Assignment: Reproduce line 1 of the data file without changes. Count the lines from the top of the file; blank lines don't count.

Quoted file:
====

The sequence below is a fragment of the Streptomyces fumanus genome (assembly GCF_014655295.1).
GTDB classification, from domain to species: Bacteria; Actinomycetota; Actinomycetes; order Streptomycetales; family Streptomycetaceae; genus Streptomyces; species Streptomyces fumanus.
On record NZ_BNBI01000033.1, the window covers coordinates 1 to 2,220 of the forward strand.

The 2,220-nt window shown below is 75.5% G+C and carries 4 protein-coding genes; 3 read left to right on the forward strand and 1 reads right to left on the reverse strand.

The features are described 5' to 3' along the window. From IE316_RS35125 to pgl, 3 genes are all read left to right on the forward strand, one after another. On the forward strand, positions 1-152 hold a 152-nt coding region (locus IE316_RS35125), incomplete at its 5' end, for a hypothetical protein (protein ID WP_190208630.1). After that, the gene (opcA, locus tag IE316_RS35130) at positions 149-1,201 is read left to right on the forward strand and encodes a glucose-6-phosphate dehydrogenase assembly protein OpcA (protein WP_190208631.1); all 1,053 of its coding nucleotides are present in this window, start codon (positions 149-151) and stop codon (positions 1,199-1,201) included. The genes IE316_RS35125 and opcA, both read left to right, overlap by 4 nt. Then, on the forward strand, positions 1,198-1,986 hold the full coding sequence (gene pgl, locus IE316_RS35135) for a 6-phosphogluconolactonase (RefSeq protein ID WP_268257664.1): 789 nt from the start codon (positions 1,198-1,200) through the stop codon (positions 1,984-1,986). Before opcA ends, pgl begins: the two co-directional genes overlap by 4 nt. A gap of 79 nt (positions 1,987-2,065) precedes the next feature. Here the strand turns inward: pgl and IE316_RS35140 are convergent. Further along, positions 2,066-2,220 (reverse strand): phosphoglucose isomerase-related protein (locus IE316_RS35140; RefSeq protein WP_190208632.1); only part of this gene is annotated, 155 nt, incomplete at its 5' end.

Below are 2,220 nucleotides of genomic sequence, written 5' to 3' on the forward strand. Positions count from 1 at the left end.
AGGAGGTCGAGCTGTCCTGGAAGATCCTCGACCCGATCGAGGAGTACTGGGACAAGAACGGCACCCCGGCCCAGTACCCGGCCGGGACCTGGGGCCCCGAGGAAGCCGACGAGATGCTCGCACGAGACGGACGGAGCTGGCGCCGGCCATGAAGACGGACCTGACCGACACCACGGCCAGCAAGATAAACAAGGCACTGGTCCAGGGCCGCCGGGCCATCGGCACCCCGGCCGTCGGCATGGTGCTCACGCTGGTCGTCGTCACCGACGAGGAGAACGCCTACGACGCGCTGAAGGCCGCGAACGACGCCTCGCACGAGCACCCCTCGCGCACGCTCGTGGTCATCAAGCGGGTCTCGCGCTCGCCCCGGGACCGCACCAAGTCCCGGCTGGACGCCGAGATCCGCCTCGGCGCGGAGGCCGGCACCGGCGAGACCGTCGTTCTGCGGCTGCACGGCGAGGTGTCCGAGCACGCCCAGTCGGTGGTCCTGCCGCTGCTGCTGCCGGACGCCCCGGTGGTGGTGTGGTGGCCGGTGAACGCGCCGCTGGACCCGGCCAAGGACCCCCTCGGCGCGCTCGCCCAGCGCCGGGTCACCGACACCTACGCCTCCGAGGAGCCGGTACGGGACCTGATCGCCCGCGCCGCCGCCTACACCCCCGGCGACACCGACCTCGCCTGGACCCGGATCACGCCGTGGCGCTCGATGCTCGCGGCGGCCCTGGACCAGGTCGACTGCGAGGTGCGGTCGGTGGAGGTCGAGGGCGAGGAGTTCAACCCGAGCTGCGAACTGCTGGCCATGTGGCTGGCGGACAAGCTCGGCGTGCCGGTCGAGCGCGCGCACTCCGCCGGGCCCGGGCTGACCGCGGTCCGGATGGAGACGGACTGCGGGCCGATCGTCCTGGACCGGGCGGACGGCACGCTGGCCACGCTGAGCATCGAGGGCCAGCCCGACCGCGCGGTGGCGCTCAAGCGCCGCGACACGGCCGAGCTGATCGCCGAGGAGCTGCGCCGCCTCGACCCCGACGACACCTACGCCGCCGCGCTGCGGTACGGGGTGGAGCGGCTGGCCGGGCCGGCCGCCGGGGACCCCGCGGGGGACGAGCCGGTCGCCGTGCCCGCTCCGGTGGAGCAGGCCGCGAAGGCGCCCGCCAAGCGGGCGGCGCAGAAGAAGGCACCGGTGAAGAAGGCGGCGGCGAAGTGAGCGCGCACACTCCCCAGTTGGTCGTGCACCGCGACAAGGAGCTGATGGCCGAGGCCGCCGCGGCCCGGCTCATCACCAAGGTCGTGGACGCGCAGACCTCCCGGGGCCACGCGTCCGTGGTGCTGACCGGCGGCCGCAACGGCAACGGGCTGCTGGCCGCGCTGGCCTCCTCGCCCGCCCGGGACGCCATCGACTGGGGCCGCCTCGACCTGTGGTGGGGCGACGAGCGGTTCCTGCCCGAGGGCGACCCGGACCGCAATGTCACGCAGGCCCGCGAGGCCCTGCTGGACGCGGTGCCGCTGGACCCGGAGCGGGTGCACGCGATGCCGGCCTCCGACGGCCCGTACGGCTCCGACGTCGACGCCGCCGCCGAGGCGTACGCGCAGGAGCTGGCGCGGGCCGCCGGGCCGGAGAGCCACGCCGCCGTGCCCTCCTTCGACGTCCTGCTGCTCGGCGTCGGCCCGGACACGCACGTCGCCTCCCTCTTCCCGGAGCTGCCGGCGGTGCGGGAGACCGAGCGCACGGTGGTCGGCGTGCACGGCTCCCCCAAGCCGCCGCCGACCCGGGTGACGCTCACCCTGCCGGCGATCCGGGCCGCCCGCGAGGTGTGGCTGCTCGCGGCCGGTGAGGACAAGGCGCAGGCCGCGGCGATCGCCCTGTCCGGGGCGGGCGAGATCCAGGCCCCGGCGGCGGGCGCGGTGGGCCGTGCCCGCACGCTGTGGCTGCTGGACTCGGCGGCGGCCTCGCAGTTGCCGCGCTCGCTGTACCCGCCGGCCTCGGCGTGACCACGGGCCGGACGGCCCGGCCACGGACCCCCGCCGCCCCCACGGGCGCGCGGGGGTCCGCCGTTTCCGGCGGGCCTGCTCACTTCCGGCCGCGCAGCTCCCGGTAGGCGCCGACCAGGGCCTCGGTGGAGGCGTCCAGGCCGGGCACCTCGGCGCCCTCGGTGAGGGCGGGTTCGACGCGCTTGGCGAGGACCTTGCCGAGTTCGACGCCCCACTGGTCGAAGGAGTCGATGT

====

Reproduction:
The sequence below is a fragment of the Streptomyces fumanus genome (assembly GCF_014655295.1).